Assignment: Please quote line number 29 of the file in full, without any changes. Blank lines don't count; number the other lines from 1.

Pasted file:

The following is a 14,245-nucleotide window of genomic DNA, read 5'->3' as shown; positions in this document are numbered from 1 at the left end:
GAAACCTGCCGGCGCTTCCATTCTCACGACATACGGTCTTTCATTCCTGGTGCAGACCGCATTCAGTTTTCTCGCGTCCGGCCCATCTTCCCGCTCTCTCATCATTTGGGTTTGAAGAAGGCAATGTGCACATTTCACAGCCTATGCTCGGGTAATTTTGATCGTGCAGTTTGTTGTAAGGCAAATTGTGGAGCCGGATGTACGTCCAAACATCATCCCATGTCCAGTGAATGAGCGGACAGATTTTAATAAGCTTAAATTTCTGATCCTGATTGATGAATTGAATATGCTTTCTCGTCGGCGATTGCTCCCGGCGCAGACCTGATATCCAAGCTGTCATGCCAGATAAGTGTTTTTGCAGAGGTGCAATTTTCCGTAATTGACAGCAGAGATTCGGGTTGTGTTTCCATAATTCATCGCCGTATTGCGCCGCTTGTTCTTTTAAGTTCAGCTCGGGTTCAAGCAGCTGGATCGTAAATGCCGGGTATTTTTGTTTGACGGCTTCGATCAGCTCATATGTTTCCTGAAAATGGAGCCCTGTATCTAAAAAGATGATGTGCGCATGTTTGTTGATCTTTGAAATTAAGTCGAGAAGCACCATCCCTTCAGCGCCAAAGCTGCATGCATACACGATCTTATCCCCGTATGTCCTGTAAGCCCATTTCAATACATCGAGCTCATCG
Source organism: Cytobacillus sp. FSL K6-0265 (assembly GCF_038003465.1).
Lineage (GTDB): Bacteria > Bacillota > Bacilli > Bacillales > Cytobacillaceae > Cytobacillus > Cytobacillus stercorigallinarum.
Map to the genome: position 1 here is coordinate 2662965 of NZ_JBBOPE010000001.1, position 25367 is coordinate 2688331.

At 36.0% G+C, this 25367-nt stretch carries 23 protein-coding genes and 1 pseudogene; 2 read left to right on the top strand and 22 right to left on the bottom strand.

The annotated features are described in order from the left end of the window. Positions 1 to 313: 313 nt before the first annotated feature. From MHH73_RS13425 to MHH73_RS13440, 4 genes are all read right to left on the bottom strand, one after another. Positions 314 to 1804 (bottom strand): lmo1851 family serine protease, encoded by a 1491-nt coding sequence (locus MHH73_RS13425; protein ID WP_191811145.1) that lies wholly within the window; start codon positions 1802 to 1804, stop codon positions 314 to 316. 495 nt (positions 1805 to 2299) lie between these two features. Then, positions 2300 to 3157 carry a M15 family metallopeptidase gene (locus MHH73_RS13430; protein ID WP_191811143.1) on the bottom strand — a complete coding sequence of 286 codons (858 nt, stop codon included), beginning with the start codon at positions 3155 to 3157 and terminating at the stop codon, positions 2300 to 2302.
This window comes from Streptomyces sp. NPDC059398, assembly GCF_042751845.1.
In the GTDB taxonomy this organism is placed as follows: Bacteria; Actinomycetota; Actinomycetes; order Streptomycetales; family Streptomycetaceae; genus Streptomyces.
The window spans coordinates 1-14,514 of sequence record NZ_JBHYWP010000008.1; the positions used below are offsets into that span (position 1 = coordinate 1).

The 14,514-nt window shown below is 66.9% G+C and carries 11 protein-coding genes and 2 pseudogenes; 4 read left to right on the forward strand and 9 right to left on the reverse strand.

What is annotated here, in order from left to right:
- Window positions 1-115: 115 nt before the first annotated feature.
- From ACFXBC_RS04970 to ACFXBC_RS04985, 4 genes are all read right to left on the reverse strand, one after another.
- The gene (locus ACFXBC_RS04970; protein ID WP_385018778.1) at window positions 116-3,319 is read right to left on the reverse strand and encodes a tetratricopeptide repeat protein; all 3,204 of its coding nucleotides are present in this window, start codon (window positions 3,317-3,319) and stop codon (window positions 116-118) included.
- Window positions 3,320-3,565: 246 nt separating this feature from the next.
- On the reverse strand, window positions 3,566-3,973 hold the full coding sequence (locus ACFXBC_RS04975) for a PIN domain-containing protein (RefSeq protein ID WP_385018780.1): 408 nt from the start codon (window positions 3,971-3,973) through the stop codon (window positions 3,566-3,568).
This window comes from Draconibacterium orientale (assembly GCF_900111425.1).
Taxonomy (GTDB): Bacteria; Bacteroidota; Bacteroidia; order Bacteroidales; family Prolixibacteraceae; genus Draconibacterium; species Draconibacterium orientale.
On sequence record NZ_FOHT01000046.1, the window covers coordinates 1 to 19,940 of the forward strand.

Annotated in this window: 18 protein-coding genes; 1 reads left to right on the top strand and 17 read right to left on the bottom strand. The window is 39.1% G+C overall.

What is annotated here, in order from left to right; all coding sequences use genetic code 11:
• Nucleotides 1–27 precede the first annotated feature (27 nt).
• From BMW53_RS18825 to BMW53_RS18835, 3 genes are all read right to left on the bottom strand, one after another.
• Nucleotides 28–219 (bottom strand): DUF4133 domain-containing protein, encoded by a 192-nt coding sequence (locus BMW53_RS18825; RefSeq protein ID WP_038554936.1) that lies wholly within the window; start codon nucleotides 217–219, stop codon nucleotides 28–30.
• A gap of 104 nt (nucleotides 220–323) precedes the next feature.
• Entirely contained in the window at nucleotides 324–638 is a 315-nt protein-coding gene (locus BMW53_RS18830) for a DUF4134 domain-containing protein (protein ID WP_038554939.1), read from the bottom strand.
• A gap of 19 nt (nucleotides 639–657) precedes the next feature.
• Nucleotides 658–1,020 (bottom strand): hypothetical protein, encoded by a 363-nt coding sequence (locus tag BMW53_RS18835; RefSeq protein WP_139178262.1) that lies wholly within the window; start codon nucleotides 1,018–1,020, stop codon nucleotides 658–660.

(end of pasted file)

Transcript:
• Nucleotides 658–1,020 (bottom strand): hypothetical protein, encoded by a 363-nt coding sequence (locus tag BMW53_RS18835; RefSeq protein WP_139178262.1) that lies wholly within the window; start codon nucleotides 1,018–1,020, stop codon nucleotides 658–660.